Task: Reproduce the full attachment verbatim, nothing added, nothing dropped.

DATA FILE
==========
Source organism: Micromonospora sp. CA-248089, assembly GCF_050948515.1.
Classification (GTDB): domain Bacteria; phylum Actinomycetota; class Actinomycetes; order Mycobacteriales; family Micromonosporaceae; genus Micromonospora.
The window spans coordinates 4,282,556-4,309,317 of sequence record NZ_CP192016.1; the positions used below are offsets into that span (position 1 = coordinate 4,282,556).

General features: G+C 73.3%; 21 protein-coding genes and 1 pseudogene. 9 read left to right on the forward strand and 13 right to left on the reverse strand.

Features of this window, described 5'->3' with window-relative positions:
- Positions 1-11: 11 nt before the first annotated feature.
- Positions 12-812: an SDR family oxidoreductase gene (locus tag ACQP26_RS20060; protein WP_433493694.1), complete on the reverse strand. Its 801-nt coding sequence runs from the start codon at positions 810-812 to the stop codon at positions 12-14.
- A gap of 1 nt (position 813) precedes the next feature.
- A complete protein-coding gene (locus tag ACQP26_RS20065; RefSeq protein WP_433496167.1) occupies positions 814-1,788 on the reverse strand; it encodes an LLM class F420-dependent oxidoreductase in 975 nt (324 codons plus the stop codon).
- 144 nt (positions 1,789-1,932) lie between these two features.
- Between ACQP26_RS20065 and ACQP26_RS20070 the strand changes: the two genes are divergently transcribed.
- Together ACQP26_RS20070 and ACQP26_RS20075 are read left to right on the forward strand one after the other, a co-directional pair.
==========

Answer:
Source organism: Micromonospora sp. CA-248089, assembly GCF_050948515.1.
Classification (GTDB): domain Bacteria; phylum Actinomycetota; class Actinomycetes; order Mycobacteriales; family Micromonosporaceae; genus Micromonospora.
The window spans coordinates 4,282,556-4,309,317 of sequence record NZ_CP192016.1; the positions used below are offsets into that span (position 1 = coordinate 4,282,556).

General features: G+C 73.3%; 21 protein-coding genes and 1 pseudogene. 9 read left to right on the forward strand and 13 right to left on the reverse strand.

Features of this window, described 5'->3' with window-relative positions:
- Positions 1-11: 11 nt before the first annotated feature.
- Positions 12-812: an SDR family oxidoreductase gene (locus tag ACQP26_RS20060; protein WP_433493694.1), complete on the reverse strand. Its 801-nt coding sequence runs from the start codon at positions 810-812 to the stop codon at positions 12-14.
- A gap of 1 nt (position 813) precedes the next feature.
- A complete protein-coding gene (locus tag ACQP26_RS20065; RefSeq protein WP_433496167.1) occupies positions 814-1,788 on the reverse strand; it encodes an LLM class F420-dependent oxidoreductase in 975 nt (324 codons plus the stop codon).
- 144 nt (positions 1,789-1,932) lie between these two features.
- Between ACQP26_RS20065 and ACQP26_RS20070 the strand changes: the two genes are divergently transcribed.
- Together ACQP26_RS20070 and ACQP26_RS20075 are read left to right on the forward strand one after the other, a co-directional pair.